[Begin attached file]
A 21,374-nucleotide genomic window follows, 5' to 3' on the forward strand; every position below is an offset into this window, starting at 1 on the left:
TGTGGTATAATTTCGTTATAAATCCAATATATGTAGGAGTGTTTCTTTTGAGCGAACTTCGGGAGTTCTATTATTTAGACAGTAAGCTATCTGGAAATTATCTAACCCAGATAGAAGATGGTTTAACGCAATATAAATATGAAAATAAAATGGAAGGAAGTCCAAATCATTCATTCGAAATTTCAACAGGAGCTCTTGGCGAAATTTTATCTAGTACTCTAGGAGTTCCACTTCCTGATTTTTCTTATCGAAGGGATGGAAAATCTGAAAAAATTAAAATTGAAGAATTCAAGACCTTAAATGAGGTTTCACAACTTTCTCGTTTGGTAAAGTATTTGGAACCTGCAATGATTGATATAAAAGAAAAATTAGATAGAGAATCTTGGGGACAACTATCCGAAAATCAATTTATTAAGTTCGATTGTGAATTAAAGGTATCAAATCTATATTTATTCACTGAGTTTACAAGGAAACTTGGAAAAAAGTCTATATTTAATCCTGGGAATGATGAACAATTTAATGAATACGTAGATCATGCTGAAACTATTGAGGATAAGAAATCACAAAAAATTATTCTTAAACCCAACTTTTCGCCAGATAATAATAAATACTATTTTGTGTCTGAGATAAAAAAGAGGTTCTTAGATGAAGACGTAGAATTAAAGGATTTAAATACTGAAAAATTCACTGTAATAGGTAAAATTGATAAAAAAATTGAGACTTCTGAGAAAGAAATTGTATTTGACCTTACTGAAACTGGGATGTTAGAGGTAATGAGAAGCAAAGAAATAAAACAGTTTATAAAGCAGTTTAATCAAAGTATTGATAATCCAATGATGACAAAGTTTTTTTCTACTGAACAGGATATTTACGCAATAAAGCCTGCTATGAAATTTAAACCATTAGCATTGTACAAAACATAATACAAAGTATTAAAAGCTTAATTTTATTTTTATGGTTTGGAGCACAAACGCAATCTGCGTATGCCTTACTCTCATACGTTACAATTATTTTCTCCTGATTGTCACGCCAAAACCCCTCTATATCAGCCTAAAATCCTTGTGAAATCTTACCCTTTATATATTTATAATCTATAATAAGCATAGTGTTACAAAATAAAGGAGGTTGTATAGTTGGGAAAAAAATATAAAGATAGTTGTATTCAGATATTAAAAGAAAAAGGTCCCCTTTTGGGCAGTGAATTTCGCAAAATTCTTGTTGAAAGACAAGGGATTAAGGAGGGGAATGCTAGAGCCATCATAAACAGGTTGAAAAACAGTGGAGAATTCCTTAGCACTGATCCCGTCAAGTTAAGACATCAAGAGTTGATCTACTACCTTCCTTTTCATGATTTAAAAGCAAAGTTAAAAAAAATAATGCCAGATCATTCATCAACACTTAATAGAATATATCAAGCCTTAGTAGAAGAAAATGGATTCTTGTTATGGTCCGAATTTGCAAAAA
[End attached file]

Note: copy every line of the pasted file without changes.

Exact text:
A 21,374-nucleotide genomic window follows, 5' to 3' on the forward strand; every position below is an offset into this window, starting at 1 on the left:
TGTGGTATAATTTCGTTATAAATCCAATATATGTAGGAGTGTTTCTTTTGAGCGAACTTCGGGAGTTCTATTATTTAGACAGTAAGCTATCTGGAAATTATCTAACCCAGATAGAAGATGGTTTAACGCAATATAAATATGAAAATAAAATGGAAGGAAGTCCAAATCATTCATTCGAAATTTCAACAGGAGCTCTTGGCGAAATTTTATCTAGTACTCTAGGAGTTCCACTTCCTGATTTTTCTTATCGAAGGGATGGAAAATCTGAAAAAATTAAAATTGAAGAATTCAAGACCTTAAATGAGGTTTCACAACTTTCTCGTTTGGTAAAGTATTTGGAACCTGCAATGATTGATATAAAAGAAAAATTAGATAGAGAATCTTGGGGACAACTATCCGAAAATCAATTTATTAAGTTCGATTGTGAATTAAAGGTATCAAATCTATATTTATTCACTGAGTTTACAAGGAAACTTGGAAAAAAGTCTATATTTAATCCTGGGAATGATGAACAATTTAATGAATACGTAGATCATGCTGAAACTATTGAGGATAAGAAATCACAAAAAATTATTCTTAAACCCAACTTTTCGCCAGATAATAATAAATACTATTTTGTGTCTGAGATAAAAAAGAGGTTCTTAGATGAAGACGTAGAATTAAAGGATTTAAATACTGAAAAATTCACTGTAATAGGTAAAATTGATAAAAAAATTGAGACTTCTGAGAAAGAAATTGTATTTGACCTTACTGAAACTGGGATGTTAGAGGTAATGAGAAGCAAAGAAATAAAACAGTTTATAAAGCAGTTTAATCAAAGTATTGATAATCCAATGATGACAAAGTTTTTTTCTACTGAACAGGATATTTACGCAATAAAGCCTGCTATGAAATTTAAACCATTAGCATTGTACAAAACATAATACAAAGTATTAAAAGCTTAATTTTATTTTTATGGTTTGGAGCACAAACGCAATCTGCGTATGCCTTACTCTCATACGTTACAATTATTTTCTCCTGATTGTCACGCCAAAACCCCTCTATATCAGCCTAAAATCCTTGTGAAATCTTACCCTTTATATATTTATAATCTATAATAAGCATAGTGTTACAAAATAAAGGAGGTTGTATAGTTGGGAAAAAAATATAAAGATAGTTGTATTCAGATATTAAAAGAAAAAGGTCCCCTTTTGGGCAGTGAATTTCGCAAAATTCTTGTTGAAAGACAAGGGATTAAGGAGGGGAATGCTAGAGCCATCATAAACAGGTTGAAAAACAGTGGAGAATTCCTTAGCACTGATCCCGTCAAGTTAAGACATCAAGAGTTGATCTACTACCTTCCTTTTCATGATTTAAAAGCAAAGTTAAAAAAAATAATGCCAGATCATTCATCAACACTTAATAGAATATATCAAGCCTTAGTAGAAGAAAATGGATTCTTGTTATGGTCCGAATTTGCAAAAA